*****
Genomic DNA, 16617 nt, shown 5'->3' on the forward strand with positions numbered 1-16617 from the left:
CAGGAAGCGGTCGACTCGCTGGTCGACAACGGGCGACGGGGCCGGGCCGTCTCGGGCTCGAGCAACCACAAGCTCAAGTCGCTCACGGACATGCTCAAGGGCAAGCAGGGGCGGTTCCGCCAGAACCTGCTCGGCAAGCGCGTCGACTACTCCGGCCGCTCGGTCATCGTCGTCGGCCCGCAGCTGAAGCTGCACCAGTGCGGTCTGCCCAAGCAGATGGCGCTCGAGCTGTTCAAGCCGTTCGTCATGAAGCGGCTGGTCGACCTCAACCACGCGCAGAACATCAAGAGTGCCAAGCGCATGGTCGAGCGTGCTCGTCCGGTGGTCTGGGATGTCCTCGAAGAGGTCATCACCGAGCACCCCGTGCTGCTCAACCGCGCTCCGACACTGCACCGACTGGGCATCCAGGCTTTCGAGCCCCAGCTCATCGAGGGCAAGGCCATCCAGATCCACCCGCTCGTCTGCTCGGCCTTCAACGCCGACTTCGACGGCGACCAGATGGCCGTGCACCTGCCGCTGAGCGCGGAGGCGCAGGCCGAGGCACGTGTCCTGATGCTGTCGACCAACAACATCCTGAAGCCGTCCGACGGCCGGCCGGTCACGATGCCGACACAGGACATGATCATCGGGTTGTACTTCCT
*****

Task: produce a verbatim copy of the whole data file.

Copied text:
Genomic DNA, 16617 nt, shown 5'->3' on the forward strand with positions numbered 1-16617 from the left:
CAGGAAGCGGTCGACTCGCTGGTCGACAACGGGCGACGGGGCCGGGCCGTCTCGGGCTCGAGCAACCACAAGCTCAAGTCGCTCACGGACATGCTCAAGGGCAAGCAGGGGCGGTTCCGCCAGAACCTGCTCGGCAAGCGCGTCGACTACTCCGGCCGCTCGGTCATCGTCGTCGGCCCGCAGCTGAAGCTGCACCAGTGCGGTCTGCCCAAGCAGATGGCGCTCGAGCTGTTCAAGCCGTTCGTCATGAAGCGGCTGGTCGACCTCAACCACGCGCAGAACATCAAGAGTGCCAAGCGCATGGTCGAGCGTGCTCGTCCGGTGGTCTGGGATGTCCTCGAAGAGGTCATCACCGAGCACCCCGTGCTGCTCAACCGCGCTCCGACACTGCACCGACTGGGCATCCAGGCTTTCGAGCCCCAGCTCATCGAGGGCAAGGCCATCCAGATCCACCCGCTCGTCTGCTCGGCCTTCAACGCCGACTTCGACGGCGACCAGATGGCCGTGCACCTGCCGCTGAGCGCGGAGGCGCAGGCCGAGGCACGTGTCCTGATGCTGTCGACCAACAACATCCTGAAGCCGTCCGACGGCCGGCCGGTCACGATGCCGACACAGGACATGATCATCGGGTTGTACTTCCT